Reducing the cost of food, especially of rice, is important in reducing poverty. At the same time, we need to raise productivity in the agricultural sector by helping farmers transition to higher value crops and making technology easily accessible.

Other potential downside risks also include possible policy shifts in the US, greater volatility in capital flows, and geopolitical risks. Thus, the government needs to remain vigilant and consider potential repercussions to the Philippine economy.

We need to nurture entrepreneurship and attract investments to produce higher-paying, higher quality jobs especially outside of Metro Manila. In turn, such investments will require a truly secure and stable economic and political environment. This will require that policy statements are consistent and predictable with each branch of government, or at least not logically inconsistent across the three branches of government.

Moreover, we need to ensure that our sectors are resilient and diversified in both of products and markets. In particular, we need to champion innovation and diversification in the industry sector as it is still heavily dependent on external demand. In the services sector, there is a need for a policy environment that makes it easier for firms to set up and operate businesses, as well as to comply with regulations. In this respect, we need to make our regulatory system much more efficient and transparent.

As you may be aware, we are now in the final stage of crafting the Philippine Development Plan or PDP for 2017-2022. This PDP provides a holistic and comprehensive approach to equipping the economy to accommodate higher growth in the following years. Importantly, this PDP is people-centered, as it is anchored on the people’s aspirations for the long-term, as articulated in AmBisyon Natin 2040. Among the government’s priorities are infrastructure development, human capital investment, regional development, social protection and humanistic governance in order to lay the foundation for inclusive growth, a high-trust society, resilient communities, and a globally competitive knowledge economy.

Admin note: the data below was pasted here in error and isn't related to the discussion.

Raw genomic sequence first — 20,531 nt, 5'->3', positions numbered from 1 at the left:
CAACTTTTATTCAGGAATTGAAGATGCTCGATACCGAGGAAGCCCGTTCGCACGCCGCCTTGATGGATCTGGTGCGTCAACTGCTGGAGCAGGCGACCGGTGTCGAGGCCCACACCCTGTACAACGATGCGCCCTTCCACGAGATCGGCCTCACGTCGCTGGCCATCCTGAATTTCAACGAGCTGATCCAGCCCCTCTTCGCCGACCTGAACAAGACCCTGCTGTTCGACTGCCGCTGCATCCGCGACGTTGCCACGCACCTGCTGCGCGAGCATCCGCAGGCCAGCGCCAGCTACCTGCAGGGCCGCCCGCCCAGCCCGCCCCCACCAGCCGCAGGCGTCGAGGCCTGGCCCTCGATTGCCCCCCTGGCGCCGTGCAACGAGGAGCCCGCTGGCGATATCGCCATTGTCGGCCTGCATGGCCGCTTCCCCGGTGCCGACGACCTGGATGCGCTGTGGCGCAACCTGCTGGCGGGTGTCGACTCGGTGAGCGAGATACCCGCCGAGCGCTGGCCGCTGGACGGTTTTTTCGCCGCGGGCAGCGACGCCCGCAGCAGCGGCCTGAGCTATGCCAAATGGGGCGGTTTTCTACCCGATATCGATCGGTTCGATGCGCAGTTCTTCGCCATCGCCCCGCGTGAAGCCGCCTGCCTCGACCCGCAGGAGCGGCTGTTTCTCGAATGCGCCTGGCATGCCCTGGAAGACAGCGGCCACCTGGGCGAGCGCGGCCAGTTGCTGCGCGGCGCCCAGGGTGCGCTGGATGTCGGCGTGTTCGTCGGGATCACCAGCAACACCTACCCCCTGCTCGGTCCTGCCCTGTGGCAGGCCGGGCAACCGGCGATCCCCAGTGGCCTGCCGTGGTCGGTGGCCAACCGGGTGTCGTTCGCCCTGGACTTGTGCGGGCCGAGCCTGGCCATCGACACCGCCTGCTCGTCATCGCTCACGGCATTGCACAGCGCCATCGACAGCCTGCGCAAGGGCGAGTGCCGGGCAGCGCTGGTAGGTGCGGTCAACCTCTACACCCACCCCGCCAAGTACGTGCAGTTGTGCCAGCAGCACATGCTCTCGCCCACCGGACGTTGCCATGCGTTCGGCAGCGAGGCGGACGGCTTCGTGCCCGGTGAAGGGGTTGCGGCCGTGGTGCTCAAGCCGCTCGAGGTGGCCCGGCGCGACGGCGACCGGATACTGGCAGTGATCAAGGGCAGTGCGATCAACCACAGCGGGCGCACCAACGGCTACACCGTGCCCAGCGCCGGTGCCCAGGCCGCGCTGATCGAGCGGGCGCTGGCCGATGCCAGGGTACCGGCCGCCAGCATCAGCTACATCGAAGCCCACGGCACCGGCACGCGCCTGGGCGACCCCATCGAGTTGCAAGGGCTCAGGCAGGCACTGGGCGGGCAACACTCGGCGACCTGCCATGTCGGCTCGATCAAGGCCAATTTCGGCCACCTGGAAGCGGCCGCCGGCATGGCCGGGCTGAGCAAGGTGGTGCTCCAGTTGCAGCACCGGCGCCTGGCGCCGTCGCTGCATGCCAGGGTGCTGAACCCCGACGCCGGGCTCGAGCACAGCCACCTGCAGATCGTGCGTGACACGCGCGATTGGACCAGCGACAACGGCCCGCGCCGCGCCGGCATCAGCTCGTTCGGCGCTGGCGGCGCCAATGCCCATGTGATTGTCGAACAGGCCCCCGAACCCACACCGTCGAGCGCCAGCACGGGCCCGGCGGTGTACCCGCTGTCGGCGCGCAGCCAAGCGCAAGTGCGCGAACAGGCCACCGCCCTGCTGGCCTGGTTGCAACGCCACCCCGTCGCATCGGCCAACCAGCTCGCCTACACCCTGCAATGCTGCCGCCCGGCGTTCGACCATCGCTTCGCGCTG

Also, we are happy with the development of President Duterte signing Executive Order 12 that mandates government to support modern family planning for mothers across the country. With the full implementation of the Reproductive Health Law, we can be assured of a healthier workforce, well-prepared for employment. Also with the right social development policies, we can develop the Filipino workforce to be both competent and adaptable. It will also greatly help our aimed-for poverty reduction target.

As we start the New Year, I am hopeful that we will maintain strong economic growth for the following four quarters and subsequent years. The government will remain steadfast in its work, making sure that economic growth is built on people-centered and people-powered policies, stable macroeconomic fundamentals, and strong partnerships with other countries.

For now, we can expect an eventful year ahead. Aside from the Philippines hosting the 2016 Miss Universe Beauty Pageant this January, this too is a significant year because of the Philippines’ chairmanship of the ASEAN 2017 Summit. Through the Summit’s series of multilateral and bilateral meetings to be held all throughout 2017, we anticipate more opportunities to partner with our neighbor countries, and we hope to forge new alliances, too, in the process.

Also expect the release of the PDP 2017-2022 next month, which makes for a very quick turnaround from the previous PDP. This is because we want to shorten the transition and bring to a close this “wait-and-see” period. As you know, the PDP is the blueprint of government policies and strategies. With the new Plan, the private sector, including those in business, will know exactly how government intends to steer the country’s development towards achieving for all a “matatag, maginhawa at panatag na buhay.”

It has been a good first year for the Duterte administration, and we are thankful for the cooperation between and among citizens, the government, and the private sector in ensuring a smooth transition from the previous administration to the current administration. More than just economic gain, indeed, achieving our collective aspirations is within reach if there is unity among sectors in working towards real, inclusive, and sustainable growth.

Thank you and have a good day.

Published at Business World Online